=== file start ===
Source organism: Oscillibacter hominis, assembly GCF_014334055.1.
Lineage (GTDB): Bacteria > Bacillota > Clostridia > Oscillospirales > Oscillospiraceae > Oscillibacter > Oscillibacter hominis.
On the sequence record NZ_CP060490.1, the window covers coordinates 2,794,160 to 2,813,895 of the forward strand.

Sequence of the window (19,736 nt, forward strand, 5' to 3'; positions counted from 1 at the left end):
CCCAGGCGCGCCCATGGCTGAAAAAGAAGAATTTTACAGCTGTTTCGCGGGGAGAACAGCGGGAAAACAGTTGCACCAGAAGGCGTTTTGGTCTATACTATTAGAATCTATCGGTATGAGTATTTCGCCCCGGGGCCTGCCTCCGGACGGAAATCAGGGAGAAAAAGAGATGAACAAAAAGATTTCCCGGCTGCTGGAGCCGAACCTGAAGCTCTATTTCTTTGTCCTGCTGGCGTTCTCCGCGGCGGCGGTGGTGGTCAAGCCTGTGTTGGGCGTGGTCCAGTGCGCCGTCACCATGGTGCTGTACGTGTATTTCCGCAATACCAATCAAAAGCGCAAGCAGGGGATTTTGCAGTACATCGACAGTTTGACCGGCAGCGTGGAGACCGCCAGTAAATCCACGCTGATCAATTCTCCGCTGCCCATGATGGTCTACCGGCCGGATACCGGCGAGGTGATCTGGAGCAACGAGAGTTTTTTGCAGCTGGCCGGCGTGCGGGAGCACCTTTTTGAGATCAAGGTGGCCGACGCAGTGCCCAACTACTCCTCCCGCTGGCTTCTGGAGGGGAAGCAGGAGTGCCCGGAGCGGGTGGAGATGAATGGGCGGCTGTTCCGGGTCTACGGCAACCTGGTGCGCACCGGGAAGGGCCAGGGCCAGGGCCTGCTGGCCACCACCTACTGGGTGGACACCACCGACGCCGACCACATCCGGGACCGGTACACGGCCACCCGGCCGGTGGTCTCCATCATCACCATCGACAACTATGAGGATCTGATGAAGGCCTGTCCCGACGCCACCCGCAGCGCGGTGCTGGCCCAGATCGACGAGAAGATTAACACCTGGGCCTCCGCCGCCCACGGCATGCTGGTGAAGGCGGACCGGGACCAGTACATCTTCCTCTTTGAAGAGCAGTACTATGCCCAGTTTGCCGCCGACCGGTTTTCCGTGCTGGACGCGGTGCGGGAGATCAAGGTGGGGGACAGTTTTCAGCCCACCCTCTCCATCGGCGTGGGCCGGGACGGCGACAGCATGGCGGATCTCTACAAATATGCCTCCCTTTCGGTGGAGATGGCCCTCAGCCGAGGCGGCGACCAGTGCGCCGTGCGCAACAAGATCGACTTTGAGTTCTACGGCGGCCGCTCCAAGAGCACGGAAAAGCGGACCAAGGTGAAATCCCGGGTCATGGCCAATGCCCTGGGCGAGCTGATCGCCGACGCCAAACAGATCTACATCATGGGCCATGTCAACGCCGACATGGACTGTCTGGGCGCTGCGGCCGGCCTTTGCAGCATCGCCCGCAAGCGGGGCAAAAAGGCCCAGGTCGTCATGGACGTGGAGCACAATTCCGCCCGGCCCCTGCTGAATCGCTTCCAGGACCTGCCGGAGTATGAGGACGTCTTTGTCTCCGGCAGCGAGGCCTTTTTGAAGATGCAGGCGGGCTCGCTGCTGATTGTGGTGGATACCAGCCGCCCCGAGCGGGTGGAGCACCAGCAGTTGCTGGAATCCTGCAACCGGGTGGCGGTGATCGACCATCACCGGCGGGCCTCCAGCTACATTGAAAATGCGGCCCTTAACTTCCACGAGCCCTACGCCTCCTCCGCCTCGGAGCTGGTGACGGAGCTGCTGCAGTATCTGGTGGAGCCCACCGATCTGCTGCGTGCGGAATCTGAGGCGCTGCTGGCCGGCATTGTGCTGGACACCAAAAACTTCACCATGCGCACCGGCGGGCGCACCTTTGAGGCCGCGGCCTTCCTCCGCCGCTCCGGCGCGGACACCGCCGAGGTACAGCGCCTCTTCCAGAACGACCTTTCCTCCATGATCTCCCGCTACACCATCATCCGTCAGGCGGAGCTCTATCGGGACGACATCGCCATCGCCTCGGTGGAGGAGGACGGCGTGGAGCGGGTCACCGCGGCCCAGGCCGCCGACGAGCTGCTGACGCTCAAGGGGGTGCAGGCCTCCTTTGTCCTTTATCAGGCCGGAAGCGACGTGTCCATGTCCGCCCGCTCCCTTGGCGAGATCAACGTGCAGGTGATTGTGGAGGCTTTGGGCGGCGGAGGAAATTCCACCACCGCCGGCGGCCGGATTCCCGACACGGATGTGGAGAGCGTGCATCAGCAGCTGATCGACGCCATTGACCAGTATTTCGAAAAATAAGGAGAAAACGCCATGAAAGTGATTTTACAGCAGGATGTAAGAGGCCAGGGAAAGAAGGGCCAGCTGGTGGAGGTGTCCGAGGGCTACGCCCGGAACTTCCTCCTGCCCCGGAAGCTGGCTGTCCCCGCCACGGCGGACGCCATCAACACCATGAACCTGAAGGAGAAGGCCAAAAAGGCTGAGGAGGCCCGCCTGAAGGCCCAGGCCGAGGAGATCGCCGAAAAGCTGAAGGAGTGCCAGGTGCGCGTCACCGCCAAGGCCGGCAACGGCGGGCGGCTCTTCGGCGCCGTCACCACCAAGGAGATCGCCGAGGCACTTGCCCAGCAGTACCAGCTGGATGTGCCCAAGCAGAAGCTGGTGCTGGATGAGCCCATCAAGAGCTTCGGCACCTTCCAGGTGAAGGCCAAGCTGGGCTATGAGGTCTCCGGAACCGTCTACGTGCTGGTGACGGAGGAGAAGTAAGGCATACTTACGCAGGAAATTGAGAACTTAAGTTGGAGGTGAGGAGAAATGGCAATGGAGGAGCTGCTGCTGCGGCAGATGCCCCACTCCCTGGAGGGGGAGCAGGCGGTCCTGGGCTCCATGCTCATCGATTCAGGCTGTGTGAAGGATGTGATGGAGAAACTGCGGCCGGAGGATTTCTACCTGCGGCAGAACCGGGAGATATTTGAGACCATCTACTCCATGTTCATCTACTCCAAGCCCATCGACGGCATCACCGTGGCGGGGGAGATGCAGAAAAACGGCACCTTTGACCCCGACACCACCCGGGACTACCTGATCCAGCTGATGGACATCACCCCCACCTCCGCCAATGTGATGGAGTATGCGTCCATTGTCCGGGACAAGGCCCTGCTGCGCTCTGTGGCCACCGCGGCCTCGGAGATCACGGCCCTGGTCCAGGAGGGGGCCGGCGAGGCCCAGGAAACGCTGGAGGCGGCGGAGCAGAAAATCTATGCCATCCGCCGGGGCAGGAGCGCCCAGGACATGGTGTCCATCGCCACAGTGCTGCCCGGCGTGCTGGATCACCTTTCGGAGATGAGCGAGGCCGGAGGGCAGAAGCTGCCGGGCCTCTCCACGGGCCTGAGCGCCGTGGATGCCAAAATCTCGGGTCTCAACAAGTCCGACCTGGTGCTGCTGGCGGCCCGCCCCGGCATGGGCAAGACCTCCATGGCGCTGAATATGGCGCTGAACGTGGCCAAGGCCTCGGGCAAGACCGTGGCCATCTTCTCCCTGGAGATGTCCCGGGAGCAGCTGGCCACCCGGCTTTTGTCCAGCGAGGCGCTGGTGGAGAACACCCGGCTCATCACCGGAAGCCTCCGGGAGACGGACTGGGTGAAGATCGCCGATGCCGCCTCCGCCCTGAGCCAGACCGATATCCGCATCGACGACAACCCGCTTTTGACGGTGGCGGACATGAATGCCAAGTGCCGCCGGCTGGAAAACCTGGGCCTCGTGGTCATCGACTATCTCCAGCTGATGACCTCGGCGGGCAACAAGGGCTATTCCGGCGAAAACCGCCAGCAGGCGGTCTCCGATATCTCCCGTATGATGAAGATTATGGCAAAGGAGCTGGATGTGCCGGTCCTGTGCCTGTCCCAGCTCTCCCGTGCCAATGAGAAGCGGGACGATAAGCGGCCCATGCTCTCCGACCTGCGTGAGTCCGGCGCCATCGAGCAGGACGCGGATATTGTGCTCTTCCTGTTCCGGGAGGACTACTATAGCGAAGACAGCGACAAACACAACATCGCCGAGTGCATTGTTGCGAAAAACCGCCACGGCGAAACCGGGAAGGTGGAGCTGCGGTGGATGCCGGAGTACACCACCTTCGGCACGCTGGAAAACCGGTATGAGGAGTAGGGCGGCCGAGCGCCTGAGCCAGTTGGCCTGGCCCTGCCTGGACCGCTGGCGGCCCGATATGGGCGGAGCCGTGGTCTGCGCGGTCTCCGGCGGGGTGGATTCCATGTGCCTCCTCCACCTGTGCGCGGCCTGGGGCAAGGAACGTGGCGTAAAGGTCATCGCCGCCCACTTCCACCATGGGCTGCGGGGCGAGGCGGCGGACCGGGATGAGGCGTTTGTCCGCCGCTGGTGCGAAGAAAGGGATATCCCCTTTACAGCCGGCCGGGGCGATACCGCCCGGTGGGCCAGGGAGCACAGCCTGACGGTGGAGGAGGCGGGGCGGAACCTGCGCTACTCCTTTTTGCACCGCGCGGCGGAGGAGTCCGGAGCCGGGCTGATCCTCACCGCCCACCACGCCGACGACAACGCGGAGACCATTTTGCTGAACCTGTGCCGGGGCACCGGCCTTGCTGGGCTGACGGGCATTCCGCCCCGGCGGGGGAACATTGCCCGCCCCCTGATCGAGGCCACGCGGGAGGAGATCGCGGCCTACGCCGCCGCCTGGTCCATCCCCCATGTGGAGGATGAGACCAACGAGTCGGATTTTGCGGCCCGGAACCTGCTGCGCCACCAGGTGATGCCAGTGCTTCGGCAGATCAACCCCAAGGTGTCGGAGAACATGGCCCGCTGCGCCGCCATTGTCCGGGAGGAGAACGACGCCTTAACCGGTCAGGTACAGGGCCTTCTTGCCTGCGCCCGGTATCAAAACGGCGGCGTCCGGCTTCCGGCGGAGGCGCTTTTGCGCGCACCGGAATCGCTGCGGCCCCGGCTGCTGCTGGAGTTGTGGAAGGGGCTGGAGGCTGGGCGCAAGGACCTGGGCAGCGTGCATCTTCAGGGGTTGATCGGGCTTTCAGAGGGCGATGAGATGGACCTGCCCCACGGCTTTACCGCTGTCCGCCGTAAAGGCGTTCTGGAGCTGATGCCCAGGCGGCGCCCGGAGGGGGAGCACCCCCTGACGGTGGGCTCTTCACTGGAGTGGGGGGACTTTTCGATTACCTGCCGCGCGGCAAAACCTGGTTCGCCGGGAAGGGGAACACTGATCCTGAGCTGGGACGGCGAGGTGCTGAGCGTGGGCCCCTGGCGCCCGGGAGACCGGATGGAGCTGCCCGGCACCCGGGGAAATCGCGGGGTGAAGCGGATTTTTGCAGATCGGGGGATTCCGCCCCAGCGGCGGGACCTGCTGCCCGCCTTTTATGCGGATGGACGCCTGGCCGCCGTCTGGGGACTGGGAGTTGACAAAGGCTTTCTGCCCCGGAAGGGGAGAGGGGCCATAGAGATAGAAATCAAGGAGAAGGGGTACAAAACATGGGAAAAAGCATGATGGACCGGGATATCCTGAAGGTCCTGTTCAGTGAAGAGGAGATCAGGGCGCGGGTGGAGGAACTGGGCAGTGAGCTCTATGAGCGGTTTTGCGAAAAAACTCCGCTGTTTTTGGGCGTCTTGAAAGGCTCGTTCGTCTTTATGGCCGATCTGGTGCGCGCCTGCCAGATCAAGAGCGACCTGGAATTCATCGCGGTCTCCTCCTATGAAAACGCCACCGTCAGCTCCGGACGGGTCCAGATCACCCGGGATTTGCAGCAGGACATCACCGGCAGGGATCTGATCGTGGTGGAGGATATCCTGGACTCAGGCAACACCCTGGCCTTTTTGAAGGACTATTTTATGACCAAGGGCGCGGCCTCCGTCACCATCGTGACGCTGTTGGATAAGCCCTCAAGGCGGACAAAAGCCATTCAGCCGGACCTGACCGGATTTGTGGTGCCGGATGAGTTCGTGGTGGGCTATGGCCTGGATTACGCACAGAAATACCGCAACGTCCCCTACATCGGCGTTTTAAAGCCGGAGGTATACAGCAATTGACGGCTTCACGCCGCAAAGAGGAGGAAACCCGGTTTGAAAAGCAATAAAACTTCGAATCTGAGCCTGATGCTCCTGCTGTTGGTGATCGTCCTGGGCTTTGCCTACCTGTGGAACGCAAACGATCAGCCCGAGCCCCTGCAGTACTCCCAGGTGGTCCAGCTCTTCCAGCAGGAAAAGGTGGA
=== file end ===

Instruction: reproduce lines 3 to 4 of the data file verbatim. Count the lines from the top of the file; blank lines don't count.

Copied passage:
On the sequence record NZ_CP060490.1, the window covers coordinates 2,794,160 to 2,813,895 of the forward strand.

Sequence of the window (19,736 nt, forward strand, 5' to 3'; positions counted from 1 at the left end):